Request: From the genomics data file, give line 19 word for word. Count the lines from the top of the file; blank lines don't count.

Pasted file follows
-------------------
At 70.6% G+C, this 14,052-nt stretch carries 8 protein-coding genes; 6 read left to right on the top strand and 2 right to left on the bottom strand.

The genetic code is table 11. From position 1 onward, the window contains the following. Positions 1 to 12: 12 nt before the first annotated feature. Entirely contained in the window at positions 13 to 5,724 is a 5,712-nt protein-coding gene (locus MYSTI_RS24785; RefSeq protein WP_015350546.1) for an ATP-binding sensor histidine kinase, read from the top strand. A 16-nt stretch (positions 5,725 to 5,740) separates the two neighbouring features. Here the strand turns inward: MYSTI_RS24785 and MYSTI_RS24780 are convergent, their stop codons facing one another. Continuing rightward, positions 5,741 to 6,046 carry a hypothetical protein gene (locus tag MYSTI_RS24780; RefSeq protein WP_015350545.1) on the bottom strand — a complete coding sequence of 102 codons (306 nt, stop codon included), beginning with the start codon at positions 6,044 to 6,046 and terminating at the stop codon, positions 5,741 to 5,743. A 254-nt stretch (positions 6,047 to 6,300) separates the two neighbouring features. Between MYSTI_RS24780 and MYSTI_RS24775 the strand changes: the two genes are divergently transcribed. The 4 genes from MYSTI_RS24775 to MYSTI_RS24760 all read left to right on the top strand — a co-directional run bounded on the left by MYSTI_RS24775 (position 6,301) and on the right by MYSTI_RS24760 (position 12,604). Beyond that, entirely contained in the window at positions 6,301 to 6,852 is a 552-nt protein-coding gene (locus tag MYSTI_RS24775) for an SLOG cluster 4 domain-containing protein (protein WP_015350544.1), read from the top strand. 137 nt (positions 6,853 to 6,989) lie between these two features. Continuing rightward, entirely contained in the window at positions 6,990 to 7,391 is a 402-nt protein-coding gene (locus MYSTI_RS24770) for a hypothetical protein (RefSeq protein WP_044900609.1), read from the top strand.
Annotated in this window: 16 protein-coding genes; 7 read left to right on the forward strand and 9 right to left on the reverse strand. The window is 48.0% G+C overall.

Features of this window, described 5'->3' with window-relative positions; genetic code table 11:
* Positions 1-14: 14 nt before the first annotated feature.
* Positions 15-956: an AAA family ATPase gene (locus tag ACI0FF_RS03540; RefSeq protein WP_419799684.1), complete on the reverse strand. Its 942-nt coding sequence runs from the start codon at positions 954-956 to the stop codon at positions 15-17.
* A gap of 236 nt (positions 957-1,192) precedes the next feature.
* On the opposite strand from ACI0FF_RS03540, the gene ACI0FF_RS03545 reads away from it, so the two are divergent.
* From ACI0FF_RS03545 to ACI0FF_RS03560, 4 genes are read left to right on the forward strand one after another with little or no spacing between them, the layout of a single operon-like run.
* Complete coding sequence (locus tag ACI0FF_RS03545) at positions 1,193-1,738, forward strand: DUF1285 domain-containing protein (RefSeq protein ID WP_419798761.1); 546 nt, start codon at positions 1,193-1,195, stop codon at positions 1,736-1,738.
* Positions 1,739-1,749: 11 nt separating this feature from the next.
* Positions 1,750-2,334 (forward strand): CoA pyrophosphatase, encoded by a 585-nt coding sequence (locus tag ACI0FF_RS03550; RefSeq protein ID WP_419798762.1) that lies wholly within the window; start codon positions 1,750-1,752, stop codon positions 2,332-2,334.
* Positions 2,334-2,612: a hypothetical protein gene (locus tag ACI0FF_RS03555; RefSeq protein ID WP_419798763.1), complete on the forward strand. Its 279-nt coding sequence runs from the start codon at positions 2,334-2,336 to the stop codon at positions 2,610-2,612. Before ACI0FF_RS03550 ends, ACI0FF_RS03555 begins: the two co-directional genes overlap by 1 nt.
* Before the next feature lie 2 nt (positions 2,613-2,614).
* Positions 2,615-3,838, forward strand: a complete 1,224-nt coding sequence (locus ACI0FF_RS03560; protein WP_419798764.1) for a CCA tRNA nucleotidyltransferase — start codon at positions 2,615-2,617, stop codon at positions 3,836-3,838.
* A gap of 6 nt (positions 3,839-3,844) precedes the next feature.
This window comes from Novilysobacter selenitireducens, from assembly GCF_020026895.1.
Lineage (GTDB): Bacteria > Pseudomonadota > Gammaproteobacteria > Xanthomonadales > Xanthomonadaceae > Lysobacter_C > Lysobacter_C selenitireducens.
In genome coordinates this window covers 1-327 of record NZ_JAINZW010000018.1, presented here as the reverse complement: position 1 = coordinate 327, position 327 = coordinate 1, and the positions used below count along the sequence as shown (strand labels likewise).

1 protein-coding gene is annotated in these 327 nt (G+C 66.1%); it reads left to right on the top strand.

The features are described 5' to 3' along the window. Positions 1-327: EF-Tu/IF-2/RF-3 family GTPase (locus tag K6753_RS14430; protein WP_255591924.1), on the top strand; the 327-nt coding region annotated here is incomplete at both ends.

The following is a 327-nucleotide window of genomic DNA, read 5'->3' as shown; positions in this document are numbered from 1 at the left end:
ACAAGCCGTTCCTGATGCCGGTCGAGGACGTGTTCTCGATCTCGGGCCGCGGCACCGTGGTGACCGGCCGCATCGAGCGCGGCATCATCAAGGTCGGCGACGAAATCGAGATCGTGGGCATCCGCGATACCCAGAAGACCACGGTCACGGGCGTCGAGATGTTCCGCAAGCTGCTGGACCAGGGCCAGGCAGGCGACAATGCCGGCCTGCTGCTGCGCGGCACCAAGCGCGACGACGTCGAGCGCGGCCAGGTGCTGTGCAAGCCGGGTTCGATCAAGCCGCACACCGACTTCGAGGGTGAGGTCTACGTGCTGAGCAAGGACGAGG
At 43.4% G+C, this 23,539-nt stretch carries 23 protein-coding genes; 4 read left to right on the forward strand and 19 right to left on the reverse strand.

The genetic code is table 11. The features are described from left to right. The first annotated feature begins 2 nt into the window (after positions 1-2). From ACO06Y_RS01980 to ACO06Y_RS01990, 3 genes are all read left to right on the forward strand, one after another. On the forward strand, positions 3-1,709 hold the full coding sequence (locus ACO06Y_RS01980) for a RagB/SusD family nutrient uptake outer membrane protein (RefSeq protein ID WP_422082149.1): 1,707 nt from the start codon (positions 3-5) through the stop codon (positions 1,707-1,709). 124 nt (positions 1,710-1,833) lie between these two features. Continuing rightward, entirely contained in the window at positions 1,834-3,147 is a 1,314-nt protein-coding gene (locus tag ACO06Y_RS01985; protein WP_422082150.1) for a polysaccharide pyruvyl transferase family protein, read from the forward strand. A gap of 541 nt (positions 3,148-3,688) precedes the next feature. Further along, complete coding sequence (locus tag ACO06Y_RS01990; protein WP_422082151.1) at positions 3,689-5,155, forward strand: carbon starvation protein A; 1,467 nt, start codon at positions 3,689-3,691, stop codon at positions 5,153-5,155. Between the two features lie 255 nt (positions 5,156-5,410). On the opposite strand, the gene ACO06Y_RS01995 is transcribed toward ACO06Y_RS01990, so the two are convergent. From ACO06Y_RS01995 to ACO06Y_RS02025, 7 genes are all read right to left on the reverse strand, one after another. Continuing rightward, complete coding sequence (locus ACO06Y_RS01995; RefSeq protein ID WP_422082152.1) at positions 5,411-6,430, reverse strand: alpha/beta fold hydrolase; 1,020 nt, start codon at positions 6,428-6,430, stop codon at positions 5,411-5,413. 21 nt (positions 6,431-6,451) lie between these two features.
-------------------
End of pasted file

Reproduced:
In genome coordinates this window covers 1-327 of record NZ_JAINZW010000018.1, presented here as the reverse complement: position 1 = coordinate 327, position 327 = coordinate 1, and the positions used below count along the sequence as shown (strand labels likewise).